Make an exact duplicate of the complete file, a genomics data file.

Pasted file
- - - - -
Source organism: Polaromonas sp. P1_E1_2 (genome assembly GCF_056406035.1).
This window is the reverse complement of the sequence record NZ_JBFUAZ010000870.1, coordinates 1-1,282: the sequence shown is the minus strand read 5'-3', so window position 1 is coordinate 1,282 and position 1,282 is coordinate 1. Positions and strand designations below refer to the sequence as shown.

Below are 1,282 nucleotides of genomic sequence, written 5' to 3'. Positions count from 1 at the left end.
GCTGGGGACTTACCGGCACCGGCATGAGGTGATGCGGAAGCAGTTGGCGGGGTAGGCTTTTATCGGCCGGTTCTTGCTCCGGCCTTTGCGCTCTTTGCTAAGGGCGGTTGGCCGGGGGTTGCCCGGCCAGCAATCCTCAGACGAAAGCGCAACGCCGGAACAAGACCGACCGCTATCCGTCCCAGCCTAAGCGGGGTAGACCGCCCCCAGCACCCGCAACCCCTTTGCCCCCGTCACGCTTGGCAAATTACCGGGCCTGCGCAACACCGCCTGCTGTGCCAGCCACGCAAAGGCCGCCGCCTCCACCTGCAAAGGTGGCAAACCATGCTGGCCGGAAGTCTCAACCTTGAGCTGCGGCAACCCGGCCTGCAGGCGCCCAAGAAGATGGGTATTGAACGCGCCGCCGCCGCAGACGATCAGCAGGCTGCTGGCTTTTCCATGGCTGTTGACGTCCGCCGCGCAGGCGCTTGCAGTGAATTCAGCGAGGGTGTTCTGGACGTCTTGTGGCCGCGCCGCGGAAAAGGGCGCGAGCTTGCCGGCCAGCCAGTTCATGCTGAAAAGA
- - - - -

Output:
Source organism: Polaromonas sp. P1_E1_2 (genome assembly GCF_056406035.1).
This window is the reverse complement of the sequence record NZ_JBFUAZ010000870.1, coordinates 1-1,282: the sequence shown is the minus strand read 5'-3', so window position 1 is coordinate 1,282 and position 1,282 is coordinate 1. Positions and strand designations below refer to the sequence as shown.

Below are 1,282 nucleotides of genomic sequence, written 5' to 3'. Positions count from 1 at the left end.
GCTGGGGACTTACCGGCACCGGCATGAGGTGATGCGGAAGCAGTTGGCGGGGTAGGCTTTTATCGGCCGGTTCTTGCTCCGGCCTTTGCGCTCTTTGCTAAGGGCGGTTGGCCGGGGGTTGCCCGGCCAGCAATCCTCAGACGAAAGCGCAACGCCGGAACAAGACCGACCGCTATCCGTCCCAGCCTAAGCGGGGTAGACCGCCCCCAGCACCCGCAACCCCTTTGCCCCCGTCACGCTTGGCAAATTACCGGGCCTGCGCAACACCGCCTGCTGTGCCAGCCACGCAAAGGCCGCCGCCTCCACCTGCAAAGGTGGCAAACCATGCTGGCCGGAAGTCTCAACCTTGAGCTGCGGCAACCCGGCCTGCAGGCGCCCAAGAAGATGGGTATTGAACGCGCCGCCGCCGCAGACGATCAGCAGGCTGCTGGCTTTTCCATGGCTGTTGACGTCCGCCGCGCAGGCGCTTGCAGTGAATTCAGCGAGGGTGTTCTGGACGTCTTGTGGCCGCGCCGCGGAAAAGGGCGCGAGCTTGCCGGCCAGCCAGTTCATGCTGAAAAGA